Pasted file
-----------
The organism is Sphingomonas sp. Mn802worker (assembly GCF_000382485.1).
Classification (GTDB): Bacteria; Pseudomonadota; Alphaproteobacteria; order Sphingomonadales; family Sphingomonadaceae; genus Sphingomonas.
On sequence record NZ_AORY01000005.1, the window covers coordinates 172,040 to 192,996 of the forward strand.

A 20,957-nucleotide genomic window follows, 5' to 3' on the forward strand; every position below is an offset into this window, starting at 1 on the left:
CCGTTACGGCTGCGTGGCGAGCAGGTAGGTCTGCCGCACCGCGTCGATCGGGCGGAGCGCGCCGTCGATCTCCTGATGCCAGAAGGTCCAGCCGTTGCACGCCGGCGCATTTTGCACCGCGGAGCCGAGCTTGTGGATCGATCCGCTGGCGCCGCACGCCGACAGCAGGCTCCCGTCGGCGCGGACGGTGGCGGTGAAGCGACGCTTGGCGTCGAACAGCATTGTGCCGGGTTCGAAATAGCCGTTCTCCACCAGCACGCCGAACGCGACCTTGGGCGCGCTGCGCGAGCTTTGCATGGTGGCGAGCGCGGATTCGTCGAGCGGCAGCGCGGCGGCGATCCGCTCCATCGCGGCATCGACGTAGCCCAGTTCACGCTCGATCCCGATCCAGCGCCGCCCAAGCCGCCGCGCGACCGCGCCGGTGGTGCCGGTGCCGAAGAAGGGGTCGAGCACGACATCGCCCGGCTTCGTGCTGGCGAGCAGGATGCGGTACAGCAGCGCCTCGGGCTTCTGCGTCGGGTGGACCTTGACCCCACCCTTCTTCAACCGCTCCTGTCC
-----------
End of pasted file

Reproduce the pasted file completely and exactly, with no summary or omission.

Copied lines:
The organism is Sphingomonas sp. Mn802worker (assembly GCF_000382485.1).
Classification (GTDB): Bacteria; Pseudomonadota; Alphaproteobacteria; order Sphingomonadales; family Sphingomonadaceae; genus Sphingomonas.
On sequence record NZ_AORY01000005.1, the window covers coordinates 172,040 to 192,996 of the forward strand.

A 20,957-nucleotide genomic window follows, 5' to 3' on the forward strand; every position below is an offset into this window, starting at 1 on the left:
CCGTTACGGCTGCGTGGCGAGCAGGTAGGTCTGCCGCACCGCGTCGATCGGGCGGAGCGCGCCGTCGATCTCCTGATGCCAGAAGGTCCAGCCGTTGCACGCCGGCGCATTTTGCACCGCGGAGCCGAGCTTGTGGATCGATCCGCTGGCGCCGCACGCCGACAGCAGGCTCCCGTCGGCGCGGACGGTGGCGGTGAAGCGACGCTTGGCGTCGAACAGCATTGTGCCGGGTTCGAAATAGCCGTTCTCCACCAGCACGCCGAACGCGACCTTGGGCGCGCTGCGCGAGCTTTGCATGGTGGCGAGCGCGGATTCGTCGAGCGGCAGCGCGGCGGCGATCCGCTCCATCGCGGCATCGACGTAGCCCAGTTCACGCTCGATCCCGATCCAGCGCCGCCCAAGCCGCCGCGCGACCGCGCCGGTGGTGCCGGTGCCGAAGAAGGGGTCGAGCACGACATCGCCCGGCTTCGTGCTGGCGAGCAGGATGCGGTACAGCAGCGCCTCGGGCTTCTGCGTCGGGTGGACCTTGACCCCACCCTTCTTCAACCGCTCCTGTCC